It’s just wrong to injure an animal wantonly and sadistically. It’s also wrong (and risky) to be unkind to your neighbors.

SO, I reposted Dusty’s once and only ever blog because it had taken on a sad life it didn’t ask for on another topic completely. More important, the topics of neighbors and bothersome animals is real and serious. A dog writing a blog is not only NOT serious but unlikely.

 

 

Best NEIGHbors in the World

Good Fences? Who are your neighbors? Are you friends with them, barely say hi, or avoid them altogether? Tell us a story — real or invented — about the people on the other side of your wall (or street, or farm, or… you get the point). 

I love my neighbors. They are like family to me. There are three kids between 9 and 4 and two parents. Mexicans. The dad is a real cowboy. There are two little girls and a little boy, the youngest. They are a constant source of wonder. My love for them is returned. It took a little time to overcome the suspicion and reserve of the grownups. The mom doesn’t speak English and the dad has worked FOR whites all his life. At first he called me “Ma’am.” No more. But from the very beginning — well, kids and animals just like me.

I don’t even think grandparents see what I’ve seen just watching these kids. If I were attached to them, and had an expected and formalized relationship, I think it would be different. To show you what I mean completely, this post would end up very, very long, so just one amazing vignette.

Last week they got a horse. I’m not sure that the parents’ relationship was improved by the arrival of the horse, but the kids wanted a horse, it was free, there’s room for him, godnose the dad is great at handling horses, so here he is. I fell in love with him at first sight. He’s smart, gentle, friendly and really likes kids (and, of course, me). Later on that first day I went outside to get the mail and Andy, the little boy, was handing bits of hay to his horse.

“This is my horse, Martha!” AL

“I know, Andy, you are a really lucky kid. He’s beautiful. I love him.”

“Thank you.”

Andy then climbed to the top rail of the pen and leaned forward to wrap his arms around the horse. This boy has no fear of anything. This might be genetic. His dad was riding bulls when he was 7 years old. Later on the girls came home from school, and I got an excited phone call from Gabby, the oldest, “You gotta’ see our horse! Mom says you have a name for it!”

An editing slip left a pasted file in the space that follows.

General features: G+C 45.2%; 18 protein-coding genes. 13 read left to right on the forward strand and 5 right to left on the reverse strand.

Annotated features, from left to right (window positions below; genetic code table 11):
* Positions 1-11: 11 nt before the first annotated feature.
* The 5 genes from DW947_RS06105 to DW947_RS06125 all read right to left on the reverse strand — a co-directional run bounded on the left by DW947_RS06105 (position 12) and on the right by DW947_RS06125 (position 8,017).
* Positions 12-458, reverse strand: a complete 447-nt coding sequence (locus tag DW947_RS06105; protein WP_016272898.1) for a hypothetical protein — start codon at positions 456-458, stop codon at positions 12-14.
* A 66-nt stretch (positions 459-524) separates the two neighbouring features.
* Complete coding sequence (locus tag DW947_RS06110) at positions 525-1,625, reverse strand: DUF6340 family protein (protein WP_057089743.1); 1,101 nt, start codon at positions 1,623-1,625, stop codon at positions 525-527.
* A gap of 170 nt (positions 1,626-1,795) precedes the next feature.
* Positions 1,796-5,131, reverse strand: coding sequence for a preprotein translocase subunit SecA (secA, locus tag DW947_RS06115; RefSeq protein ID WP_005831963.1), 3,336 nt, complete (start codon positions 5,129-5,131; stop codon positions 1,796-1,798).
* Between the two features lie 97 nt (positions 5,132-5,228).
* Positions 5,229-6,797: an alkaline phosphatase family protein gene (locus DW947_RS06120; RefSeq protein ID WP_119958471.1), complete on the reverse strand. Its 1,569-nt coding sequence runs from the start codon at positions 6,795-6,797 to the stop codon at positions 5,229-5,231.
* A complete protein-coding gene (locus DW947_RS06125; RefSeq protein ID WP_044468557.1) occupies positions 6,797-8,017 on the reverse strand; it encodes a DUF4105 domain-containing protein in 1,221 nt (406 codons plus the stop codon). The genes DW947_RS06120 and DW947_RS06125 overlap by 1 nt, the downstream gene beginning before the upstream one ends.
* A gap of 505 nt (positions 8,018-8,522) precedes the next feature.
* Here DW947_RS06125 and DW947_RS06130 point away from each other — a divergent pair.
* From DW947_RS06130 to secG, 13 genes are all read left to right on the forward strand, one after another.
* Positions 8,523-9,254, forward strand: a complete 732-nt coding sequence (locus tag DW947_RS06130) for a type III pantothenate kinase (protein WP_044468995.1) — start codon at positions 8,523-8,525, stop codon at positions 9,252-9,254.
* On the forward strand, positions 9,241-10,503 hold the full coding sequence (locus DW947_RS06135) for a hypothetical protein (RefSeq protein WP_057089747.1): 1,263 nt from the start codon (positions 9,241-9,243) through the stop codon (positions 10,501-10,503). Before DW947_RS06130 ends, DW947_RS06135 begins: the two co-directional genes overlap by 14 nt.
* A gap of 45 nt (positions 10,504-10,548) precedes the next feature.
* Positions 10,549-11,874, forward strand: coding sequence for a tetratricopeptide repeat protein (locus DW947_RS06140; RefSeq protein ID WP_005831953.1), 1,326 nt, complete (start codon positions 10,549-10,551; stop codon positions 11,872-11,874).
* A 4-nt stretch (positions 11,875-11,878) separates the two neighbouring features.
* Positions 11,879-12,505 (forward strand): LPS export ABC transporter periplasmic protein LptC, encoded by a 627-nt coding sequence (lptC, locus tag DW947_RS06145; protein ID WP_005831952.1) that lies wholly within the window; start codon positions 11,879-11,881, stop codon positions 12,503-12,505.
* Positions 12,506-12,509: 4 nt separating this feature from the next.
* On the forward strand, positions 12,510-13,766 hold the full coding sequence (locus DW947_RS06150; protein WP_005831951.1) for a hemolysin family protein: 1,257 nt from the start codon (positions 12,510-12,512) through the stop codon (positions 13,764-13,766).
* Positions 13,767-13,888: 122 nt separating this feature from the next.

I did. I had named it Splash because of the white on his shoulder. The name didn’t stick. The kids named him “Brownie.”

“I’ll come outside.”

I found all three hanging on this horse, loving it and getting to know it. The horse was in, uh, Horse Heaven.

Every day since Splash/Brownie arrived, I’ve given him a carrot or two.  I feel happy when I come home from a long day and the horse paws the ground and whinnies, glad to see me.

Day before yesterday, when I headed out the door to school, Andy was hanging out with his horse. “Martha! Martha!”

“Morning, cowboy!”

“But I don’t have my hat on!”

“You’re still a cowboy.”

“Come here!”

I was late, but a person has to have priorities, and a little guy climbing on a fence to love his horse is more to me than going to work. I went to the pen and reached up to give Brownie/Splash a pat on the nose.

“I love him, Andy. He’s the best horse ever.”

“I know.”

“I gotta’ go to school. Hug the horse for me!” Andy climbed higher and wrapped his arms around what is now (after some days of rain) a dirty horse. The horse rested his nose on Andy’s little shoulder. Then Andy climbed over to my 6 foot fence with his arms outstretched to ME. He’s at that age where one minute he wants to hug and kiss the females in his life, and the next the whole thing disgusts him. I’d caught him in a hugging and kissing moment, so I went back and hugged him goodbye.

“Now get off that fence, Andy. See you later alligator.”

“After a while (incoherent syllables rhyming with ‘while’).”

http://dailypost.wordpress.com/2014/02/08/daily-prompt-neighbors/